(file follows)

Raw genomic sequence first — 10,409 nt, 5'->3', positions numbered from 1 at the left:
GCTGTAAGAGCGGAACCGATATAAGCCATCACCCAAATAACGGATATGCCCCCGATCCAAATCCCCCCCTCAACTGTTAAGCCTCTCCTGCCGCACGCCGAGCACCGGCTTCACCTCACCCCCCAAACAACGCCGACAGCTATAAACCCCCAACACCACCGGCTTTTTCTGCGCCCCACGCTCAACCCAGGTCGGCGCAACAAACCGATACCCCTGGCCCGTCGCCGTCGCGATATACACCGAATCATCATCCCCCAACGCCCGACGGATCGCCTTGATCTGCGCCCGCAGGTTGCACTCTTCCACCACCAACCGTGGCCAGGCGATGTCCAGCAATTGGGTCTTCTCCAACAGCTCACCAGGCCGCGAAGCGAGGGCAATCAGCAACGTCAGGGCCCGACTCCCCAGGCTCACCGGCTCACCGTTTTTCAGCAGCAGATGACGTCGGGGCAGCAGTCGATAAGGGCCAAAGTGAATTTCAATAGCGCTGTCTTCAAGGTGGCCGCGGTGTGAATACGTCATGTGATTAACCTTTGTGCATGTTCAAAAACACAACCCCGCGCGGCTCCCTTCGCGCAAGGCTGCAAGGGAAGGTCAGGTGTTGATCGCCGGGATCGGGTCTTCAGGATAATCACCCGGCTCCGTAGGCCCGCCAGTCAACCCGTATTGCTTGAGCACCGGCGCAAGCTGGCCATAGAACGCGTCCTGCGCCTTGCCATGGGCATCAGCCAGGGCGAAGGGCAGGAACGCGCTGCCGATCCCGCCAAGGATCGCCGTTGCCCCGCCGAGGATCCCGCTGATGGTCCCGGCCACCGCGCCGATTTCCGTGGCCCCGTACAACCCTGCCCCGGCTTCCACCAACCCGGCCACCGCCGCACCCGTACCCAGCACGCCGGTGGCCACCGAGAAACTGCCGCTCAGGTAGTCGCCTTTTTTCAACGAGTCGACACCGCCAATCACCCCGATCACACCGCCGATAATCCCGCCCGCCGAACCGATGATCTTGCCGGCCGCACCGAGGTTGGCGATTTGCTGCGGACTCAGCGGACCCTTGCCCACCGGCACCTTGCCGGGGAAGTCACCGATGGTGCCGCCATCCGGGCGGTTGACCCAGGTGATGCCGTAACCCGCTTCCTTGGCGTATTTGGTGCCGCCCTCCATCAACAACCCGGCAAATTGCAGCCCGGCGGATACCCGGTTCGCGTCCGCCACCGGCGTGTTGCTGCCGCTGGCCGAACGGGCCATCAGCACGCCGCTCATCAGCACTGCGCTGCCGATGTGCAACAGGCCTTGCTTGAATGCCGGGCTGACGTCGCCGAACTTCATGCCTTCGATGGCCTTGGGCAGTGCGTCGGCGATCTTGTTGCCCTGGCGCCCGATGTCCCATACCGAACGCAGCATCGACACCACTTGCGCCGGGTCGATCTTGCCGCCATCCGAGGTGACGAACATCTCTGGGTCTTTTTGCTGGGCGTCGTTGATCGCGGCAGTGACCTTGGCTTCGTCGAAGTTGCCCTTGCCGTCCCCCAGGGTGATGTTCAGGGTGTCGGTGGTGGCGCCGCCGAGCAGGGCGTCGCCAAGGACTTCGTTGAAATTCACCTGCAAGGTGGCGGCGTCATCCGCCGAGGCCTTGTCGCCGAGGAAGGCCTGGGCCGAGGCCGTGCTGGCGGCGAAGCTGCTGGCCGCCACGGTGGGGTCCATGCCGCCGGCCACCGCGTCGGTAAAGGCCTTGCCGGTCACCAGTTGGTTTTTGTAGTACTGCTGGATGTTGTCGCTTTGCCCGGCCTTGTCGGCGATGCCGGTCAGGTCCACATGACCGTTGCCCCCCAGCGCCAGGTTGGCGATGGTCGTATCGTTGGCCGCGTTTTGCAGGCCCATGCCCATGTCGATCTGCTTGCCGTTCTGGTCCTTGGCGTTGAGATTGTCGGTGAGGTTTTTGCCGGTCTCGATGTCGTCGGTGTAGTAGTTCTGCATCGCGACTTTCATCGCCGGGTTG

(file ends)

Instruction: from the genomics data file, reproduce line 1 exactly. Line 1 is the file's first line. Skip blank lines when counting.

Raw genomic sequence first — 10,409 nt, 5'->3', positions numbered from 1 at the left: